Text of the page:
Consider doing something to honor your loved one, and dedicating a portion of your inheritance to celebrate their life. Perhaps you can donate to their favorite charity, buy something sentimental or meaningful, or take a trip to somewhere they love or have always wanted to visit.

5. Neglecting Professional Guidance

You may want to manage your inheritance on your own, but having a trusted professional in your corner can make the process go more smoothly.  A professional can offer valuable insight you may miss out on if you choose to oversee your inheritance alone, as well as help you make informed decisions on what to do with your inheritance. 

An estate attorney can help you look through any legal documentation, such as a will or trust, so you fully understand the terms of your inheritance and your rights. A tax professional can help you plan for the tax implications of your inherited assets. And a financial advisor can create a comprehensive plan to use your inheritance to reach your financial goals.

The larger the inheritance, the more beneficial it may be to seek the guidance of a professional. Their knowledge and experience can guide you through the intricacies of inheritance planning and help address any challenges so you can build a foundation for long-term financial prosperity.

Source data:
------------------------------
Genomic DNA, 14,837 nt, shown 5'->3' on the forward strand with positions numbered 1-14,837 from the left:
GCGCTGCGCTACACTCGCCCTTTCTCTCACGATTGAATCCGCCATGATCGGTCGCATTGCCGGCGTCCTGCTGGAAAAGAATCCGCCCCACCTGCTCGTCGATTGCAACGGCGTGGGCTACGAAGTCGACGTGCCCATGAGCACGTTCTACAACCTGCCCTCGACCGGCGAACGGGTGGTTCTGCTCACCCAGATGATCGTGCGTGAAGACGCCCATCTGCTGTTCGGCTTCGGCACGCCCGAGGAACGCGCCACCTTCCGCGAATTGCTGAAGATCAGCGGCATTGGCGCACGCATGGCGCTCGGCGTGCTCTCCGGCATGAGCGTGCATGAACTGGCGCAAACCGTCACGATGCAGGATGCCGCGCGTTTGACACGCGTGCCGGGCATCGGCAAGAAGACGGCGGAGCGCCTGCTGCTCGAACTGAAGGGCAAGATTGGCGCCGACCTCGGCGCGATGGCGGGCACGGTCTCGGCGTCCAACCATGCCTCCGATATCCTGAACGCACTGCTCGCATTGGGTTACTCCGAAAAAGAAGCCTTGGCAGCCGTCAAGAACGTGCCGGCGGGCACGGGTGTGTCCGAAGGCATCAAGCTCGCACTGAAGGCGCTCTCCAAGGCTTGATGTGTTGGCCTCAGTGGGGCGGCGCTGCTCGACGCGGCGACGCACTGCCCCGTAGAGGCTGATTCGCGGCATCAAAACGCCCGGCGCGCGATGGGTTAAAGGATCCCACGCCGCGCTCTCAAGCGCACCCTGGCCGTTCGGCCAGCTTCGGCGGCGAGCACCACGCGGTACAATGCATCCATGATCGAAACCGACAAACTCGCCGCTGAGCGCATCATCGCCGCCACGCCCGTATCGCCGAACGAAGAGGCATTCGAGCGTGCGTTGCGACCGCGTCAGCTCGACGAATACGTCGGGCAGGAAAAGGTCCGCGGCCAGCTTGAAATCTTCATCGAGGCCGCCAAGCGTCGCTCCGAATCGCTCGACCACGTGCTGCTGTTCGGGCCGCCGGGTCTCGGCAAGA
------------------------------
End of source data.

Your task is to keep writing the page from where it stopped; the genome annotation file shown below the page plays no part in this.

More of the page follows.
Partner with Legacy Planning to Manage Your Inheritance

When you receive an inheritance, take a moment to make a plan before you act. Careful inheritance planning can enable you to not only safeguard this financial gift but also pave the way for its lasting impact on your life and the lives of those around you. With the guidance of a professional, you can make informed decisions on what to do with your inheritance that will help you protect and grow your wealth through the years.

At Legacy Planning, we have the necessary experience to guide you on your inheritance journey. We’ll work together with you to develop a customized financial and investment plan that aligns with your needs and thoughtfully incorporates your inherited assets. We’ll help you create an inheritance strategy that will enable you to move closer to achieving your goals and make the most of the gift you’ve been given.

To see if we can help you with your inheritance planning, click here to schedule a conversation today.

Content in this material is for general information only and is not intended to provide specific advice or recommendations for any individual.